Spinal Cord Nerve Regeneration & New 3D Printed Bridge Device

Spinal Cord Nerve Regeneration & New 3D Printed Bridge Device

There’s a lot money being directed to the medical field of nerve regeneration and for good reason. In the United States alone, 11,000 people are victims of spinal cord traumas and injuries that leave them permanently disabled. The reason is because the central nervous system can’t regenerate damaged nerves. . . . spinal injuries simply can’t heal themselves.

Scientists know that relaying any nerve cell signals could improve some functions for patients. A bridge needs to be designed between living nerve cells above and below the area of the spinal cord injury. But, how to to create the bridge?

With 3D technology, of course.

A 3-D printed guide has been developed by a national team of researchers that serves as this wished-for bridge when it is implanted in the damaged nerve area .The bridge should promoted the regrow of  both the sensory and motor functions of complex nerves after trauma.

This “first-of-its-kind” device is made of silicone and serves as a platform for specialized cells that are then printed on top of it. Engineers and medical researchers at the University of Minnesota are hopeful this device will help patients alleviate pain as well as regain some functions like control of muscles, bowel and bladder.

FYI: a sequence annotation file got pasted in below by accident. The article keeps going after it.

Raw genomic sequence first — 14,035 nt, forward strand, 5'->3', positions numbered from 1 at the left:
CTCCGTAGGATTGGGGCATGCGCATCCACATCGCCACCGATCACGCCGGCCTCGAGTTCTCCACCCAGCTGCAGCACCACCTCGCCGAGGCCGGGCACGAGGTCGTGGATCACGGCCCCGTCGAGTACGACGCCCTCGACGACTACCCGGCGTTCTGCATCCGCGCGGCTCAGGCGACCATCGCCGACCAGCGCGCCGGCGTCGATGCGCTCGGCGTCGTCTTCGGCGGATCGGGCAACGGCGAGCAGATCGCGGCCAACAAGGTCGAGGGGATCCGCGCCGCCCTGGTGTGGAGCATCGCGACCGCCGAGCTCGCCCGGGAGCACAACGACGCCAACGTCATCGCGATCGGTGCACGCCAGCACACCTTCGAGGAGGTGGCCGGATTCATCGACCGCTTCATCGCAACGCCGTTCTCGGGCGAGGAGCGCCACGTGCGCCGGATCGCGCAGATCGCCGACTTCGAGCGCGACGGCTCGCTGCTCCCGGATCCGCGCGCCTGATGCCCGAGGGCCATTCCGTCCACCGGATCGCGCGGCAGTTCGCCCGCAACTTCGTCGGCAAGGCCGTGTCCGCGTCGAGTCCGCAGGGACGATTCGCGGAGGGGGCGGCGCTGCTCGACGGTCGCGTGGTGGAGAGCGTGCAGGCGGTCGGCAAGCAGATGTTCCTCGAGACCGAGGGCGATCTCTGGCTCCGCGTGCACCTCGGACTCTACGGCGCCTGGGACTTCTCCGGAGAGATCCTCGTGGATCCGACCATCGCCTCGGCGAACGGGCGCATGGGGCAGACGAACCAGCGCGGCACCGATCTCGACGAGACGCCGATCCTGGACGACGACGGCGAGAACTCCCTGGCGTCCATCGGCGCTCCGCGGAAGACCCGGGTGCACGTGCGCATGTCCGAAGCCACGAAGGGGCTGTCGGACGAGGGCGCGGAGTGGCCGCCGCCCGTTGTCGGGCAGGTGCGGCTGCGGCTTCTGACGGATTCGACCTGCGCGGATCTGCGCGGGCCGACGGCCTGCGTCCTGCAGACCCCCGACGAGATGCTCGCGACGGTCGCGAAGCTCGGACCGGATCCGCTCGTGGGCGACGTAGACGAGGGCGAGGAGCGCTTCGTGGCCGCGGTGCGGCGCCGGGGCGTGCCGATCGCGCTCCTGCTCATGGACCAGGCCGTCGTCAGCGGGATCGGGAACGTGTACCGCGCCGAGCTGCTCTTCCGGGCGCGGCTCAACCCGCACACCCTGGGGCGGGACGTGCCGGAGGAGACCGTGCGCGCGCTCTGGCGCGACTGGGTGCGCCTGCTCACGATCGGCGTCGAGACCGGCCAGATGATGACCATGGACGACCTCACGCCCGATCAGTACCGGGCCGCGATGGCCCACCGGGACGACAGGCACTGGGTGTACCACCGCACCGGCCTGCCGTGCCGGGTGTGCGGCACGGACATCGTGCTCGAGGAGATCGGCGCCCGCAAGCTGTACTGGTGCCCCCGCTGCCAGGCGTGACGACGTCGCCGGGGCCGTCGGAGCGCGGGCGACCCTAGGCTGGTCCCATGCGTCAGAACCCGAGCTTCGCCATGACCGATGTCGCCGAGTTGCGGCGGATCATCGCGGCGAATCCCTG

According to a Science Daily article, the groundbreaking research has the potential to help more than 200,000 people annually who experience nerve injuries or disease.

So far, the guide research has been limited to test in labs using rats with encouraging ten to twelve week results leading to improved walking ability.  “The exciting next step would be to implant these guides in humans” according to the study’s lead researcher Michael McAlpine, a University of Minnesota mechanical engineering professor. McAlpine said there could someday be a “library of  scanned nerves from other people or cadavers that hospitals could use to create closely matched 3D-printed guides for patients.

https://medicalxpress.com/news/2018-08-3d-printed-device-spinal-cord-injuries.html

https://www.sciencedaily.com/releases/2015/09/150918105030.htm